The US Office of Personnel Management (OPM) suffered a massive breach in early June. They publicly announced that the personally identifiable information or PII of over 4 million current and former government workers had likely been scooped up by hackers.
Who done it?
At this point, there’s some interesting speculation about the source of the OPM breach, but nothing definitive yet.
If this were a physical heist of similar magnitude involving, say, expensive jewelry or art and the thieves got away without leaving much of or any trail, the typical conclusion is “inside job.”
We even know from studies by Ponemon and Verizon that most organizations are not very good at detecting data theft– whether from an outsider who becomes an insider or an insider who goes rogue—and often take months to discover the data has been stolen.
In attacks over the last year where we do have more information — Target, Home Depot, Anthem — we have a better understanding of why there’s such a lag.
While IT staff may feel safe and even want larger investments in firewalls, virus detection and other perimeter defenses, the on-the-ground reality is that hackers enter through a virtual side-door without being spotted.
This side door is typically a phish mail — an email that appears to be from a legitimate site, and contains a link or a direct file attachment. Once clicked, undetectable malware is downloaded through the employee’s browser to the desktop. With the malware acting on commands from a remote site, hackers effectively access internal resources as if they were that employee.
Back to the physical world. Consider the scary situation wherein the thief has an employee badge and a keycard to the safe deposit boxes. That’s the closest parallel to OPM and other recent breaches.
The real question that IT security should be asking: how do you tell the difference between an employee and an outsider? One answer is to look at behavioral patterns — detailed file and email access patterns of a user account.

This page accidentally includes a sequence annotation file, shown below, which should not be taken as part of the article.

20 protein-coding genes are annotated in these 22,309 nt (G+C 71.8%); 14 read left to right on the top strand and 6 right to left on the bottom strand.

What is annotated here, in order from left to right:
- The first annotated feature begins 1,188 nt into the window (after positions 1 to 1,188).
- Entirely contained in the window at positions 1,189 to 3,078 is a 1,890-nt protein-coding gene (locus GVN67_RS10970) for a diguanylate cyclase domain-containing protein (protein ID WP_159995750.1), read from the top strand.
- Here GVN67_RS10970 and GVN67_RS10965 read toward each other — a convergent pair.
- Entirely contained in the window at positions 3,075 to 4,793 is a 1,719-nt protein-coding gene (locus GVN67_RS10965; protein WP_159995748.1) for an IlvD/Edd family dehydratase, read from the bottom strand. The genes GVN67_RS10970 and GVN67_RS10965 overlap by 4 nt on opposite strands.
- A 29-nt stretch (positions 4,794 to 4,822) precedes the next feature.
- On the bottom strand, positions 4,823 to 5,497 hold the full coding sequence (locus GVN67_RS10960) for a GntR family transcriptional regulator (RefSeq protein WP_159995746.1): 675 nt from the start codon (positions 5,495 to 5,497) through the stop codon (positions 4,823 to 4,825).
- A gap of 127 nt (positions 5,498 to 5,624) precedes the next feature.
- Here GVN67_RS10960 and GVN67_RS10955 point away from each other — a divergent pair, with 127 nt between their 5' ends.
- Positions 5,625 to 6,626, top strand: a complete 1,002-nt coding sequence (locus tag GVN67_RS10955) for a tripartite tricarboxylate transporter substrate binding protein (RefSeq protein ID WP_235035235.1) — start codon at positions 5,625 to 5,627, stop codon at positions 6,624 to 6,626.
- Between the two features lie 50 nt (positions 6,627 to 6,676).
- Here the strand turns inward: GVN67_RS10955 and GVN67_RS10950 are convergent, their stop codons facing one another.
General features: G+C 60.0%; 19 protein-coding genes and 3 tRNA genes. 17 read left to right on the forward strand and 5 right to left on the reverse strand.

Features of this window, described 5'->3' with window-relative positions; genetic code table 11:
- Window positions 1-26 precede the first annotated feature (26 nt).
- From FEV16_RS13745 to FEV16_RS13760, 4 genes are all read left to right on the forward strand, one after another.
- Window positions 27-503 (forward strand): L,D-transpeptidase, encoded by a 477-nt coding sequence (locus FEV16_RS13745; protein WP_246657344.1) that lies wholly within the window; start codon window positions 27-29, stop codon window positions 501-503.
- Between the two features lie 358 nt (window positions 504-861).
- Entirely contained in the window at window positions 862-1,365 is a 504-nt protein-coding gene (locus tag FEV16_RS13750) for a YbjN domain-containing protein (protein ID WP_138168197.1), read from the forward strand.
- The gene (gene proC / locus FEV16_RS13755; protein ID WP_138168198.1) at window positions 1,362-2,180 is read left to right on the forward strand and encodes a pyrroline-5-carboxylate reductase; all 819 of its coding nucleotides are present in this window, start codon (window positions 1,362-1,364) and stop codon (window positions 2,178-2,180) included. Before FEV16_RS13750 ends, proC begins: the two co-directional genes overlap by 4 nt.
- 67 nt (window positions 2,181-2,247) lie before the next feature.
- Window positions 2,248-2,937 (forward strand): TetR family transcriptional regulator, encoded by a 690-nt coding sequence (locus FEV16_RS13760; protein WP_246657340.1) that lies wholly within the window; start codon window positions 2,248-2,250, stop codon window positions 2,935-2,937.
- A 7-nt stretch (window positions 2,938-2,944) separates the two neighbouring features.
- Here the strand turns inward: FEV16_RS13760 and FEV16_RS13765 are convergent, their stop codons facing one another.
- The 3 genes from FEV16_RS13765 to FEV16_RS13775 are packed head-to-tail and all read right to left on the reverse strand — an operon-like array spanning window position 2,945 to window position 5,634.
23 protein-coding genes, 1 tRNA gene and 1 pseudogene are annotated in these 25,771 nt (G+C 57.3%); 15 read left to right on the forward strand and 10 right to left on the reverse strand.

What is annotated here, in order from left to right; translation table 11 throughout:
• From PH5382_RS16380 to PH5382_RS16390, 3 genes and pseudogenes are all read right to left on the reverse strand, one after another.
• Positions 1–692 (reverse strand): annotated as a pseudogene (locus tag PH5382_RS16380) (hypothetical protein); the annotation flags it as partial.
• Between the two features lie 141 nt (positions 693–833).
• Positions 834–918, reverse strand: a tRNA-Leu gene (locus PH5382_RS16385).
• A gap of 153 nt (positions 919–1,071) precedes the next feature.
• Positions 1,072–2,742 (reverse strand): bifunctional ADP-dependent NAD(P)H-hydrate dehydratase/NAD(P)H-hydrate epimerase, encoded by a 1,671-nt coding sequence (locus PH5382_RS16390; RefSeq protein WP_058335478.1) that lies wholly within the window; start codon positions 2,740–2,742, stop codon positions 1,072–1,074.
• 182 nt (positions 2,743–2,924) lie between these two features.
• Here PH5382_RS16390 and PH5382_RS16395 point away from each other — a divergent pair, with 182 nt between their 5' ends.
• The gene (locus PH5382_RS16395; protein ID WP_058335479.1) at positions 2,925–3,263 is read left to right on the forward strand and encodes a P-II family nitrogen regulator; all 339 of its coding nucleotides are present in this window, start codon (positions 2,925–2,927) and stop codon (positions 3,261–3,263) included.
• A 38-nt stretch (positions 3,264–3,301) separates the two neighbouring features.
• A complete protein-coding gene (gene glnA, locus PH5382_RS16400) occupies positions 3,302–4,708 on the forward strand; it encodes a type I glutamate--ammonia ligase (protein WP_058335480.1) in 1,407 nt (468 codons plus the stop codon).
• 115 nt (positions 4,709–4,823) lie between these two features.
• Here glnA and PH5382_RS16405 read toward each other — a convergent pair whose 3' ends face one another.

The fancy name for this technique is UBA, or user behavior analytics. At some point, the file accesses — directory searches, files read, and files copied — of these outsiders pretending to be insiders will diverge sharply from the normal behavior of that actual employee. UBA will spot this divergence.
But before we talk about UBA, let’s quickly see why conventional techniques are not enough to block or even spot the attackers in the OPM case.
How it Was Done
Security research firm ThreatConnect has put together some of the pieces of the OPM puzzle. According to their experts, the hackers registered a domain name that was similar to OPM’s—along the lines of opm-learning.org.
It’s tantalizingly close enough to opm.gov — the official URL — that it would work as a bait in a phish email. The site was also designed to include government logos and other OPM branding to make it evenmore convincing.
The theory is that attackers phished an OPM employee by sending an email with a link to the fake OPM site. The unlucky government worker clicked, and the malware was downloaded onto a laptop or computer—a series of DLLs.
Why wasn’t the malware detected?
This is where Google’s VirusTotal — purchased in 2012 — comes into play. This service lets you check suspect files against a list of known viral signatures. Obviously, it’s a great tool for IT departments.
But it has been discovered that hackers have also been using VirusTotal to craft undetectable malware. They would run it by this web service to ensure that no flags were raised. Result: stealthy malware.